POSIX time_t is not UTC

For years, I've been pretending that time_t is a better representation of time than any combination of year, month, day, etc. That's because it's a linear representation of time that can be subjected to arithmetic. In particular, it's monotonically increasing.

Well, that's not true on POSIX systems. On POSIX, time_t is said to be based on UTC, but it ignores leap seconds! Considering that UTC is defined as TAI minus accumulated leap seconds, that's one giant opt-out.

The official line (from SuS v3) on leap seconds is "applications which do care about leap seconds can determine how to handle them in whatever way those applications feel is best". OK, quick question: your application, which cares about leap seconds, calls time() and gets 915148800; what time is it? If you need to know, you're out of luck; compliant POSIX systems stepped their clocks back a second during the leap second. If you have a drug-delivery system that's based on POSIX, don't use it if a second's too much drug will harm the patient.

In fact, POSIX time_t is an encoding of a Gregorian calendar time (year, month, day, hour, minute, second). The POSIX committee considers it more important that time_t is consistent between machines, than that it should be correct. Consequently, the description in the man pages and standards of time_t as "seconds since the Epoch" is a lie.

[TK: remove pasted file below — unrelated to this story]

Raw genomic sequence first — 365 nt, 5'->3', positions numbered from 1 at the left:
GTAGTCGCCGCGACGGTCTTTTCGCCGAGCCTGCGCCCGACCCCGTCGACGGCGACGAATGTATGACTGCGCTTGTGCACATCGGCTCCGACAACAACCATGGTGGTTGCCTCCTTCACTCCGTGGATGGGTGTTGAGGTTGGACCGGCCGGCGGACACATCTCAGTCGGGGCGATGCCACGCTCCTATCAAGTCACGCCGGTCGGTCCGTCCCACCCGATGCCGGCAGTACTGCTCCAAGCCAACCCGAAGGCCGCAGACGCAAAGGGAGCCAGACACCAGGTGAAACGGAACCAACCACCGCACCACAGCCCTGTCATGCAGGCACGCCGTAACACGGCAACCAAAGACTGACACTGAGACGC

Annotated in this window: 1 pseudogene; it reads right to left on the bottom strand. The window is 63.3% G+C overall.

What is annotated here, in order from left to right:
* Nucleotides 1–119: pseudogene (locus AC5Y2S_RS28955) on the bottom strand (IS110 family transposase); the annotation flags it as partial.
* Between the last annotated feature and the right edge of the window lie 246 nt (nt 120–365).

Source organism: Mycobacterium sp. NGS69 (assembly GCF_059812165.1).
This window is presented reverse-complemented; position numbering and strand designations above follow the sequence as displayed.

It violates POSIX to set your system clock to return the actual number of seconds since 1970-01-01T00:00:00Z! Right now (2008-12-05) it should be the number of seconds since 1970-01-01T00:00:23Z; from the start of 2009 it should be the number of seconds since 1970-01-01T00:00:24Z. If you try to use difftime to compare a time from 2008 with a time from 2009, you'll get the right answer minus one.

This is clearly crazy. If you want to ignore leap-seconds, use TAI and accept the drift. If you want to ignore leap-seconds but stay close to UTC, stick to year/month/day/hour/minute/second (i.e. struct tm). If you want accurate intervals and not necessarily accurate calendar times, use a monotonically-increasing count of seconds since some definite time in the past. Unix made its choice clearly and precisely; POSIX is wrong to change it, and STUPID BAD WRONG to change it while pretending it's the same.

[Edited: I had the wrong offsets in the fifth paragraph.]

[Update: Someone pointed me at an old message titled History of IEEE P1003.1 POSIX time which explains a lot.

Failure recovery

I've been categorizing distributed system designs into four groups, according to how they recover from the loss of a single critical ele...